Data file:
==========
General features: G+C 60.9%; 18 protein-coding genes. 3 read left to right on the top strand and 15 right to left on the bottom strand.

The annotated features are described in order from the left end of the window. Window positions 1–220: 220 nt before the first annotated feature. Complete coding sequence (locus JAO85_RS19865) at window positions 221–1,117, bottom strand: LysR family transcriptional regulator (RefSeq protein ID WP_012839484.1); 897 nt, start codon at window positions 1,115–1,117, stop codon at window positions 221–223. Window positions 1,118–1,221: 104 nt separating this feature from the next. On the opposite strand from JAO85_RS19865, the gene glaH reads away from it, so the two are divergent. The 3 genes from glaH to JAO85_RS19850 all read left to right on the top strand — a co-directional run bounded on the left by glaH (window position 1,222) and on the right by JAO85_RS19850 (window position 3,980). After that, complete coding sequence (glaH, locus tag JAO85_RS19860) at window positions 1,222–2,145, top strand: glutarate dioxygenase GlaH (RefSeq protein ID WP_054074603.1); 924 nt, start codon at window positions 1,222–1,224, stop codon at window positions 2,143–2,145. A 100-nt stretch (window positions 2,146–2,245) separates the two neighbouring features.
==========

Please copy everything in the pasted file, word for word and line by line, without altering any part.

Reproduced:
General features: G+C 60.9%; 18 protein-coding genes. 3 read left to right on the top strand and 15 right to left on the bottom strand.

The annotated features are described in order from the left end of the window. Window positions 1–220: 220 nt before the first annotated feature. Complete coding sequence (locus JAO85_RS19865) at window positions 221–1,117, bottom strand: LysR family transcriptional regulator (RefSeq protein ID WP_012839484.1); 897 nt, start codon at window positions 1,115–1,117, stop codon at window positions 221–223. Window positions 1,118–1,221: 104 nt separating this feature from the next. On the opposite strand from JAO85_RS19865, the gene glaH reads away from it, so the two are divergent. The 3 genes from glaH to JAO85_RS19850 all read left to right on the top strand — a co-directional run bounded on the left by glaH (window position 1,222) and on the right by JAO85_RS19850 (window position 3,980). After that, complete coding sequence (glaH, locus tag JAO85_RS19860) at window positions 1,222–2,145, top strand: glutarate dioxygenase GlaH (RefSeq protein ID WP_054074603.1); 924 nt, start codon at window positions 1,222–1,224, stop codon at window positions 2,143–2,145. A 100-nt stretch (window positions 2,146–2,245) separates the two neighbouring features.